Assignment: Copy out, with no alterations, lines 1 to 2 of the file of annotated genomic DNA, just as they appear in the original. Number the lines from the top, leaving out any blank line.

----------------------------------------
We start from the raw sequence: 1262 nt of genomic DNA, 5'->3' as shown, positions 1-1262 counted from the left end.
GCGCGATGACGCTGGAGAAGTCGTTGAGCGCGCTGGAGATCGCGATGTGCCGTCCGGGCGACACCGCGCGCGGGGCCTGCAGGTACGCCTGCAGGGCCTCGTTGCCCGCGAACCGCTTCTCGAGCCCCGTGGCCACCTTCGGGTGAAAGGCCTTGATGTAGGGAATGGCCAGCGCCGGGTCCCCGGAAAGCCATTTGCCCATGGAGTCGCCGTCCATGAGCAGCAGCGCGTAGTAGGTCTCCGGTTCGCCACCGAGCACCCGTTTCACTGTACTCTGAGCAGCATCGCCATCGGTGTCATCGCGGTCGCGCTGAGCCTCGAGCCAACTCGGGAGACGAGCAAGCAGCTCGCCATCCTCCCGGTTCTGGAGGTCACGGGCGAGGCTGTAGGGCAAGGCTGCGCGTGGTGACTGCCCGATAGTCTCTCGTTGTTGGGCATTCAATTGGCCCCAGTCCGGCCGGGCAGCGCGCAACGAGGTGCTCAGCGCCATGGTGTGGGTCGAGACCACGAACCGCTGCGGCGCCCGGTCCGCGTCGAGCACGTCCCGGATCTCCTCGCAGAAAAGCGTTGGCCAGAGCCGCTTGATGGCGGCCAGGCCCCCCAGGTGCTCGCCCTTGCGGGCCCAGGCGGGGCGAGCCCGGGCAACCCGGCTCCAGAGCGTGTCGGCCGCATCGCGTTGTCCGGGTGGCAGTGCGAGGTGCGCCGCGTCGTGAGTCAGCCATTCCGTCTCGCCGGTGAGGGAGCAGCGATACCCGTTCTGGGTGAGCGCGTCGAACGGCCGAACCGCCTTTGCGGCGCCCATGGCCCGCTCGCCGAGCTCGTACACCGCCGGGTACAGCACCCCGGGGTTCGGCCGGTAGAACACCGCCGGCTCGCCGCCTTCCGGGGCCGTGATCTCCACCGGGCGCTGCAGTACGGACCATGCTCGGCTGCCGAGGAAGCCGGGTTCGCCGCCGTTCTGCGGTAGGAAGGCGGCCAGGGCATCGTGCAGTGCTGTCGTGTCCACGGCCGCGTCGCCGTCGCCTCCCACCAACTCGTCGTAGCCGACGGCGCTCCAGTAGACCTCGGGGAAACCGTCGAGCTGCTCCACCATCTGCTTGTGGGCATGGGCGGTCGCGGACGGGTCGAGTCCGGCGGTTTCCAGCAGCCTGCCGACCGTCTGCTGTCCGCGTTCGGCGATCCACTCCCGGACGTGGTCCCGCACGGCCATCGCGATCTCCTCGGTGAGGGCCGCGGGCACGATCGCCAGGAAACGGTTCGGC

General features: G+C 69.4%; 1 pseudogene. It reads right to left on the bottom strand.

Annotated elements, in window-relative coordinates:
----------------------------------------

We start from the raw sequence: 1262 nt of genomic DNA, 5'->3' as shown, positions 1-1262 counted from the left end.
GCGCGATGACGCTGGAGAAGTCGTTGAGCGCGCTGGAGATCGCGATGTGCCGTCCGGGCGACACCGCGCGCGGGGCCTGCAGGTACGCCTGCAGGGCCTCGTTGCCCGCGAACCGCTTCTCGAGCCCCGTGGCCACCTTCGGGTGAAAGGCCTTGATGTAGGGAATGGCCAGCGCCGGGTCCCCGGAAAGCCATTTGCCCATGGAGTCGCCGTCCATGAGCAGCAGCGCGTAGTAGGTCTCCGGTTCGCCACCGAGCACCCGTTTCACTGTACTCTGAGCAGCATCGCCATCGGTGTCATCGCGGTCGCGCTGAGCCTCGAGCCAACTCGGGAGACGAGCAAGCAGCTCGCCATCCTCCCGGTTCTGGAGGTCACGGGCGAGGCTGTAGGGCAAGGCTGCGCGTGGTGACTGCCCGATAGTCTCTCGTTGTTGGGCATTCAATTGGCCCCAGTCCGGCCGGGCAGCGCGCAACGAGGTGCTCAGCGCCATGGTGTGGGTCGAGACCACGAACCGCTGCGGCGCCCGGTCCGCGTCGAGCACGTCCCGGATCTCCTCGCAGAAAAGCGTTGGCCAGAGCCGCTTGATGGCGGCCAGGCCCCCCAGGTGCTCGCCCTTGCGGGCCCAGGCGGGGCGAGCCCGGGCAACCCGGCTCCAGAGCGTGTCGGCCGCATCGCGTTGTCCGGGTGGCAGTGCGAGGTGCGCCGCGTCGTGAGTCAGCCATTCCGTCTCGCCGGTGAGGGAGCAGCGATACCCGTTCTGGGTGAGCGCGTCGAACGGCCGAACCGCCTTTGCGGCGCCCATGGCCCGCTCGCCGAGCTCGTACACCGCCGGGTACAGCACCCCGGGGTTCGGCCGGTAGAACACCGCCGGCTCGCCGCCTTCCGGGGCCGTGATCTCCACCGGGCGCTGCAGTACGGACCATGCTCGGCTGCCGAGGAAGCCGGGTTCGCCGCCGTTCTGCGGTAGGAAGGCGGCCAGGGCATCGTGCAGTGCTGTCGTGTCCACGGCCGCGTCGCCGTCGCCTCCCACCAACTCGTCGTAGCCGACGGCGCTCCAGTAGACCTCGGGGAAACCGTCGAGCTGCTCCACCATCTGCTTGTGGGCATGGGCGGTCGCGGACGGGTCGAGTCCGGCGGTTTCCAGCAGCCTGCCGACCGTCTGCTGTCCGCGTTCGGCGATCCACTCCCGGACGTGGTCCCGCACGGCCATCGCGATCTCCTCGGTGAGGGCCGCGGGCACGATCGCCAGGAAACGGTTCGGC